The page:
Getting to Know Nutmeg and Mace is part of a monthly series here on FBC called The Spice Box. Primarily written by Michelle Peters Jones, these articles create a spice primer for new and experienced home cooks alike!
Latin Name: Myristica fragrans
With the holiday season upon us, I am reaching for some of my favourite fragrant spices: nutmeg and it’s companion spice, mace. For me, nutmeg is probably the spice of the season, followed closely by cinnamon, star anise and cloves (it may or may not be a co-incidence that these spices are usually used in boozy eggnog and mulled wine.) The fragrance of nutmeg, for me, is indelibly associated with my home in India, and my mom’s famous flan. We also used to have a nutmeg tree in the garden, and we spent hours dangerously balanced on rickety ladders, harvesting these fruits for their precious kernels.
Once the fruits are harvested, the pulp is discarded to reveal the bright red covering of mace that surrounds the nutmeg. The mace gently slides off the kernel, and is carefully dried, at which point the colour changes to the amber/ orange we know it by. The nutmeg is dried whole, and once dried the hard outer covering can be cracked off to reveal the nut that we grate for culinary uses.
Nutmeg and mace were originally from the Molucca Islands in Indonesia, but are currently grown all over the tropics. The major source for these spices is Indonesia, with Grenada following closely.
Flavour Profile of Nutmeg & Mace
Both nutmeg and mace have a very characteristic warm, woody fragrance. The flavour of mace is lighter and more delicate and is usually used as a complement to nutmeg or when the flavour of nutmeg is too strong to be used by itself. Nutmeg, on the other hand, is an assertive spice that holds it’s own in a lot of dishes. It has a strong, warm, woody aroma, and has slightly bitter tones that add character to many dishes.
Using Nutmeg and Mace
Both mace and nutmeg are used in a wide variety of cuisines. Mace, in particular, is an important component of several spice mixes, the most popular being Indian garam masala. It is best kept in its whole, dried form, and ground as and when required. A few blades of mace can make a big difference. Unlike nutmeg, mace should be lightly dry roasted before blending, to activate its essential oils and intensify its fragrance.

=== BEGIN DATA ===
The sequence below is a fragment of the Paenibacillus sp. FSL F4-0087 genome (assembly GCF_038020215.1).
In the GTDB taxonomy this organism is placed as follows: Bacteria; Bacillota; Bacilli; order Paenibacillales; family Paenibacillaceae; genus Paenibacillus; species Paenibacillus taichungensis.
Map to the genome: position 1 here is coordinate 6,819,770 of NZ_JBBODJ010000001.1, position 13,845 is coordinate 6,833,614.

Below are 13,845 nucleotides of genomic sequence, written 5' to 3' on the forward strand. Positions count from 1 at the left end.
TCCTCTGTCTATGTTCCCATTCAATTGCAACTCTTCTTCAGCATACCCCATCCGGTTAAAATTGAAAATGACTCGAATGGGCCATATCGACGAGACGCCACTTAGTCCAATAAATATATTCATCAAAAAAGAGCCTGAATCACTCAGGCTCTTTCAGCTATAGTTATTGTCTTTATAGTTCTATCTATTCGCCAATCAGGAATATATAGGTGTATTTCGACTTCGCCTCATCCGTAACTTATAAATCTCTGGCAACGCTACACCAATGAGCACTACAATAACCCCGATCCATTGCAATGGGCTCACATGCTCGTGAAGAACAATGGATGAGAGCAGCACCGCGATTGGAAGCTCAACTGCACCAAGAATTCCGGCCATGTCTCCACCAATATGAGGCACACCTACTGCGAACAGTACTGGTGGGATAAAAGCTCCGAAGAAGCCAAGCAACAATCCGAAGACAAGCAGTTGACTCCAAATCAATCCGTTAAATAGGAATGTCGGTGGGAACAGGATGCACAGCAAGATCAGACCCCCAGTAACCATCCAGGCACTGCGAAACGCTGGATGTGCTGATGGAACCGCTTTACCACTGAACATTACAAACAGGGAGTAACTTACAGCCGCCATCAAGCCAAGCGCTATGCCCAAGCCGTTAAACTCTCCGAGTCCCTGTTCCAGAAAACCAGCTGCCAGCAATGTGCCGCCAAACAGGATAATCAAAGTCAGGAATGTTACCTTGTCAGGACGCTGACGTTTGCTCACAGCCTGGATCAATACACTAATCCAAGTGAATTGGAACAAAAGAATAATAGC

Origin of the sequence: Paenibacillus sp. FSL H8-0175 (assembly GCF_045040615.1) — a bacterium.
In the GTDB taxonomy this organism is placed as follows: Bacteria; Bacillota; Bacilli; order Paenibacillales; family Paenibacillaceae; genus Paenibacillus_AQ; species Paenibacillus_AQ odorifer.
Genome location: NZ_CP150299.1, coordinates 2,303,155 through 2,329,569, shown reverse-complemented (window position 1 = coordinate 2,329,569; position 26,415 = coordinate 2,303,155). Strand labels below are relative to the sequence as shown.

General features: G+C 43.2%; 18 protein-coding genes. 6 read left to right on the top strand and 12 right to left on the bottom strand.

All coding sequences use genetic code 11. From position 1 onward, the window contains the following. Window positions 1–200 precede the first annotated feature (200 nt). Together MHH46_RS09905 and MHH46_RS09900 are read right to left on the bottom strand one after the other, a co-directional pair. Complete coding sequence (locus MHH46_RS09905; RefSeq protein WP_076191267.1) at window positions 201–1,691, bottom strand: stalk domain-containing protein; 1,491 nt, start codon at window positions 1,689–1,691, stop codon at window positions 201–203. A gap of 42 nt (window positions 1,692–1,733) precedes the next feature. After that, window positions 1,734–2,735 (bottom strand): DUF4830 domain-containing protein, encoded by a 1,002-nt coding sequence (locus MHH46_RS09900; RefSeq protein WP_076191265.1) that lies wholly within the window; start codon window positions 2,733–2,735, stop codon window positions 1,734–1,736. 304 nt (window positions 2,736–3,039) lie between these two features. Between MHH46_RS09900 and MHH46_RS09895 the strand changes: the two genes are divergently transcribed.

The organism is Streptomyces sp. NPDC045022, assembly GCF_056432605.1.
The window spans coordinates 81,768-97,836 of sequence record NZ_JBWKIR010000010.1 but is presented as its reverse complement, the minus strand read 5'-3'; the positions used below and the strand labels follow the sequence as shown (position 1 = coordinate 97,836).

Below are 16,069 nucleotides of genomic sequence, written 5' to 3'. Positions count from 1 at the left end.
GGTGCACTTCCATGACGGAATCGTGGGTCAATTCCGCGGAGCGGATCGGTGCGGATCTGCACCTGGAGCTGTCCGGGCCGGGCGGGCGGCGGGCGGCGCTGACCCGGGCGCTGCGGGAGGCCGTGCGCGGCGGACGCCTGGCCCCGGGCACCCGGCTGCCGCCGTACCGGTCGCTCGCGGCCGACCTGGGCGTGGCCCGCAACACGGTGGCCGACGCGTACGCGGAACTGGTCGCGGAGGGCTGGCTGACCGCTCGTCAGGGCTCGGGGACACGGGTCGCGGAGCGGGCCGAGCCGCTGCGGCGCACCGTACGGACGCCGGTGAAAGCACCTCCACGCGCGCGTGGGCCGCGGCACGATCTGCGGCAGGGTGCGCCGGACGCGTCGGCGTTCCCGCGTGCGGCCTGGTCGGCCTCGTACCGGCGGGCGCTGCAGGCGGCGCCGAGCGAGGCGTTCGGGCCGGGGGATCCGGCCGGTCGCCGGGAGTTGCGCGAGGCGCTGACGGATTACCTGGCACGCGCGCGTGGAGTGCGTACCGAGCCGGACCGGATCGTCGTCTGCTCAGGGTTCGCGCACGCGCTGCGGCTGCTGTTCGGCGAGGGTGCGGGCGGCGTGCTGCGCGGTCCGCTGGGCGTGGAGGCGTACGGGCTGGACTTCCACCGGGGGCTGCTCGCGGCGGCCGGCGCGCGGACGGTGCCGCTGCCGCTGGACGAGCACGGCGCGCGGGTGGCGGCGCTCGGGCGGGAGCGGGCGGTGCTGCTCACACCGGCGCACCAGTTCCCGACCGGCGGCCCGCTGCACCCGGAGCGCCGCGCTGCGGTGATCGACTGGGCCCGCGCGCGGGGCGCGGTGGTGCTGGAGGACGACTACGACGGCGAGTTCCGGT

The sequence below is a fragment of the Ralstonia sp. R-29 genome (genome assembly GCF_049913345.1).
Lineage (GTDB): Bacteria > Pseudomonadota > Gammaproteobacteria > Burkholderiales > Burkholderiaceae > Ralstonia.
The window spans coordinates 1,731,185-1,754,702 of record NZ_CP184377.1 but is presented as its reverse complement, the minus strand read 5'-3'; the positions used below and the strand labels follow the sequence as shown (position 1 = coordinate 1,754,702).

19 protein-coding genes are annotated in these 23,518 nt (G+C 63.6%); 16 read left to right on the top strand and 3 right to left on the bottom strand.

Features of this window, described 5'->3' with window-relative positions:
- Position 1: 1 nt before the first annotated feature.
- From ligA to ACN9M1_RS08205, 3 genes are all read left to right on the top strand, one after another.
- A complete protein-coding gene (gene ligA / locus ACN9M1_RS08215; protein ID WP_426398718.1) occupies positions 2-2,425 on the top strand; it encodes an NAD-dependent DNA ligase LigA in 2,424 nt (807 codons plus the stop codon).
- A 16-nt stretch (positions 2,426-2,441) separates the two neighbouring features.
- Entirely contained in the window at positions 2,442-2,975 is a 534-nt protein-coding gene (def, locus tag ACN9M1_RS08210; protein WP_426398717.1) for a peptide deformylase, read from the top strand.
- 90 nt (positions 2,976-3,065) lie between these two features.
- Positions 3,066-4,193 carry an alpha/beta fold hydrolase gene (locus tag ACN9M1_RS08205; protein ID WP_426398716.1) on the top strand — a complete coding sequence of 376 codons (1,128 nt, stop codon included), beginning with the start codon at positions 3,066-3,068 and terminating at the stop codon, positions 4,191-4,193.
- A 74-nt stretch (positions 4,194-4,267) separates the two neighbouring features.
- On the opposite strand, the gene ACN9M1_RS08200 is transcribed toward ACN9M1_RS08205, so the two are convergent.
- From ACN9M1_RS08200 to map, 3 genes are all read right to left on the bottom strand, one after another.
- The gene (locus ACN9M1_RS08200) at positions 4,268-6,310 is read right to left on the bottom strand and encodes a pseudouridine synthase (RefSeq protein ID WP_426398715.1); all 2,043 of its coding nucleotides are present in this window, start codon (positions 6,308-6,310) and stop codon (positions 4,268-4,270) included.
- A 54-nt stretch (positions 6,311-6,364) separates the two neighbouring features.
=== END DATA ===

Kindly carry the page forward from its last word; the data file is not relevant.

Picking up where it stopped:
Nutmeg, on the other hand, does not need to be toasted before using. Always use whole nutmeg and grate as required. Nutmeg is a spice that has a very short shelf life when ground, and while it is still fragrant, it loses a lot of its flavour. Freshly grated nutmeg is far superior to the ground versions, and a little goes a long way.
Nutmeg has been used both in sweet and savoury cuisines all over the world, for a long time. In Asian cuisines, it is used in spice mixes and to add a spicy, woody, flavour to sweet dishes. In the West, it is a very common spice, and is used in everything from béchamel sauces to mulled wines and eggnog to cakes and cookies to the quintessential Scottish haggis. It pairs well with both fruits, vegetables and meats and is a staple in holiday baking, including pumpkin and fruit pies.
Along with culinary uses, nutmeg is also used as an essential oil in pharmaceuticals and as a flavouring in the food industry. Once the oil has been extracted from the nutmeg, the resulting seed is added to commercially ground nutmeg. This is because whole nutmeg has too much oil and it makes it difficult to grind – one of the reasons fresh ground nutmeg is preferred in most cuisines.
Nutmeg & Mace Trivia
And finally, did you know that the compound that gives nutmeg its flavour – myristicin – is also a narcotic? In large quantities, it has been known to cause hallucinations and trigger epilepsy. However, it is perfectly safe to use in the quantities we use for cooking.
Have a spice you’d like to see profiled? Let us know in the comments.